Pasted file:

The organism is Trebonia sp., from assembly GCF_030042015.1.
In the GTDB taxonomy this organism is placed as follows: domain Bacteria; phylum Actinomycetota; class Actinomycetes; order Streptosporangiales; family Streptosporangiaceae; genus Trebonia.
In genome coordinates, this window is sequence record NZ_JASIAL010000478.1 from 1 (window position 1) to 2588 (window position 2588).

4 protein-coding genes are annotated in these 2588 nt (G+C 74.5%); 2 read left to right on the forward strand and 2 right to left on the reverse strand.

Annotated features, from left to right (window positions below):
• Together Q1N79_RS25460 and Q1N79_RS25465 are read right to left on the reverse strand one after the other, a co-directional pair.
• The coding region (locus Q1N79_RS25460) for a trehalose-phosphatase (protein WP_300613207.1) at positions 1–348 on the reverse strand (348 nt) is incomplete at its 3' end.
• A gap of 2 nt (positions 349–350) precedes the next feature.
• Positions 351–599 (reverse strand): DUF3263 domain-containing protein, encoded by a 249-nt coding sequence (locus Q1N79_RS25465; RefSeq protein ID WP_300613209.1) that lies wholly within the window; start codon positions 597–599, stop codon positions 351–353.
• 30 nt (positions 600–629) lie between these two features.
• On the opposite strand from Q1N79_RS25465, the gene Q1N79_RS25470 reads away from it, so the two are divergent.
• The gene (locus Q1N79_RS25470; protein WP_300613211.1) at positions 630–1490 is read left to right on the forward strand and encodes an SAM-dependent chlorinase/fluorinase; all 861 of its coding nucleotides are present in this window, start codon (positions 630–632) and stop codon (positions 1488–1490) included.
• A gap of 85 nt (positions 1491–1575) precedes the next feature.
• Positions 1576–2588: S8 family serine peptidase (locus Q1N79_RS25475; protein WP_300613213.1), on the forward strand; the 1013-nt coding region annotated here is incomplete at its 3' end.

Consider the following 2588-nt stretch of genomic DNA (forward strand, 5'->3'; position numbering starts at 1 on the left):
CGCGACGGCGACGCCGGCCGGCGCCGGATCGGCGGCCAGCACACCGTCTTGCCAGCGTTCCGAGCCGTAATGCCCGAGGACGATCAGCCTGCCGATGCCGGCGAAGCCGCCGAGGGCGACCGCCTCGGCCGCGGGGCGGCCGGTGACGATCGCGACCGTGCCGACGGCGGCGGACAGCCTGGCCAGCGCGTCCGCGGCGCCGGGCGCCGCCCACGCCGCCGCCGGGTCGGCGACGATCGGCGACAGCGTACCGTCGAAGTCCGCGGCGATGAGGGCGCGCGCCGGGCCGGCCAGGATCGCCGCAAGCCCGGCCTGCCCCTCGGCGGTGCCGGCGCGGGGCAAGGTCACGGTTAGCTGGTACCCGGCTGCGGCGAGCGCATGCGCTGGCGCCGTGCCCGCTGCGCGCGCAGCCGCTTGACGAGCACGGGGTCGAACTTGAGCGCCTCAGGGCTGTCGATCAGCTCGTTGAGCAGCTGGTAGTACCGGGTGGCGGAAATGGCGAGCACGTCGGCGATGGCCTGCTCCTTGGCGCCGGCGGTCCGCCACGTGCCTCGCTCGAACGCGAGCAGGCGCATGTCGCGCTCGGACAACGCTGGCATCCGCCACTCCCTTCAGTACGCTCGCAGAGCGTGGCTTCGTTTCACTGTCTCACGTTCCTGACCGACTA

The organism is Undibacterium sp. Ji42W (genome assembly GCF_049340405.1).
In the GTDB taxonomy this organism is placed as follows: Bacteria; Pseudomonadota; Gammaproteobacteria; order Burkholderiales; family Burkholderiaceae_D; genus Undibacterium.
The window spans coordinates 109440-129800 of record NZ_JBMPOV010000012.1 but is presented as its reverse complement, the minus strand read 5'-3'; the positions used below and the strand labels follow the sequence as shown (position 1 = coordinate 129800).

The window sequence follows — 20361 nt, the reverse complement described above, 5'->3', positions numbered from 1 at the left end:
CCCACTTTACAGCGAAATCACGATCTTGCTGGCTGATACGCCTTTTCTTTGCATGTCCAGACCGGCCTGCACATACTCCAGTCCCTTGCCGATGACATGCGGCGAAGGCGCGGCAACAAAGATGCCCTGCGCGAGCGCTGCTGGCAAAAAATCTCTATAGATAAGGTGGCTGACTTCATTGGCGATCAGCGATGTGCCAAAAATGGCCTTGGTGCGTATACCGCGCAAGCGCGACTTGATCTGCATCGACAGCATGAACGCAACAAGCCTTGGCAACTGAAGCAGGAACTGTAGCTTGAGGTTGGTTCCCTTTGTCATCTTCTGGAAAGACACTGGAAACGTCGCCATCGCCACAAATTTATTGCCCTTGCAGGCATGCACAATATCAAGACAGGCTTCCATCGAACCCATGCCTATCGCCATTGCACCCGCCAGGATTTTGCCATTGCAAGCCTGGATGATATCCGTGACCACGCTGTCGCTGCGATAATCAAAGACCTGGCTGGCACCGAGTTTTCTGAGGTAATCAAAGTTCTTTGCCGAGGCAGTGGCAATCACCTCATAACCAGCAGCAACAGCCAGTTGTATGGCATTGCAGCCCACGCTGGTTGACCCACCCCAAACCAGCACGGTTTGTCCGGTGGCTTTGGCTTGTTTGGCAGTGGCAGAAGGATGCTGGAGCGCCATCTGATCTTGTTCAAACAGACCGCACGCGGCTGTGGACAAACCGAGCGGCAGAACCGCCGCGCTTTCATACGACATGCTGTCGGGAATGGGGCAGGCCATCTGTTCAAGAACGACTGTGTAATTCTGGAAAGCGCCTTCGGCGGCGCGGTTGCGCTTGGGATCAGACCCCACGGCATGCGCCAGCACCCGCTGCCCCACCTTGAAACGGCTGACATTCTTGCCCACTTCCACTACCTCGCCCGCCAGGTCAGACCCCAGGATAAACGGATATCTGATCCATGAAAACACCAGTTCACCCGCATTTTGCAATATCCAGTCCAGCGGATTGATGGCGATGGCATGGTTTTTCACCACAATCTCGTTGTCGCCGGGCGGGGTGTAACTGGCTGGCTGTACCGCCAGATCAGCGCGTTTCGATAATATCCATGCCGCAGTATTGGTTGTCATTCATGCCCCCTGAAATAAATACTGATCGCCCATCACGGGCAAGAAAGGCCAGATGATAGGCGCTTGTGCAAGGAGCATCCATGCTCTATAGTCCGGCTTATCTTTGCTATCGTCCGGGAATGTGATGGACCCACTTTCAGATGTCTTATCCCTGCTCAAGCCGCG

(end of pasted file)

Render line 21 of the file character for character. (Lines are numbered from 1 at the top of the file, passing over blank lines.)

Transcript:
CCCACTTTACAGCGAAATCACGATCTTGCTGGCTGATACGCCTTTTCTTTGCATGTCCAGACCGGCCTGCACATACTCCAGTCCCTTGCCGATGACATGCGGCGAAGGCGCGGCAACAAAGATGCCCTGCGCGAGCGCTGCTGGCAAAAAATCTCTATAGATAAGGTGGCTGACTTCATTGGCGATCAGCGATGTGCCAAAAATGGCCTTGGTGCGTATACCGCGCAAGCGCGACTTGATCTGCATCGACAGCATGAACGCAACAAGCCTTGGCAACTGAAGCAGGAACTGTAGCTTGAGGTTGGTTCCCTTTGTCATCTTCTGGAAAGACACTGGAAACGTCGCCATCGCCACAAATTTATTGCCCTTGCAGGCATGCACAATATCAAGACAGGCTTCCATCGAACCCATGCCTATCGCCATTGCACCCGCCAGGATTTTGCCATTGCAAGCCTGGATGATATCCGTGACCACGCTGTCGCTGCGATAATCAAAGACCTGGCTGGCACCGAGTTTTCTGAGGTAATCAAAGTTCTTTGCCGAGGCAGTGGCAATCACCTCATAACCAGCAGCAACAGCCAGTTGTATGGCATTGCAGCCCACGCTGGTTGACCCACCCCAAACCAGCACGGTTTGTCCGGTGGCTTTGGCTTGTTTGGCAGTGGCAGAAGGATGCTGGAGCGCCATCTGATCTTGTTCAAACAGACCGCACGCGGCTGTGGACAAACCGAGCGGCAGAACCGCCGCGCTTTCATACGACATGCTGTCGGGAATGGGGCAGGCCATCTGTTCAAGAACGACTGTGTAATTCTGGAAAGCGCCTTCGGCGGCGCGGTTGCGCTTGGGATCAGACCCCACGGCATGCGCCAGCACCCGCTGCCCCACCTTGAAACGGCTGACATTCTTGCCCACTTCCACTACCTCGCCCGCCAGGTCAGACCCCAGGATAAACGGATATCTGATCCATGAAAACACCAGTTCACCCGCATTTTGCAATATCCAGTCCAGCGGATTGATGGCGATGGCATGGTTTTTCACCACAATCTCGTTGTCGCCGGGCGGGGTGTAACTGGCTGGCTGTACCGCCAGATCAGCGCGTTTCGATAATATCCATGCCGCAGTATTGGTTGTCATTCATGCCCCCTGAAATAAATACTGATCGCCCATCACGGGCAAGAAAGGCCAGATGATAGGCGCTTGTGCAAGGAGCATCCATGCTCTATAGTCCGGCTTATCTTTGCTATCGTCCGGGAATGTGATGGACCCACTTTCAGATGTCTTATCCCTGCTCAAGCCGCG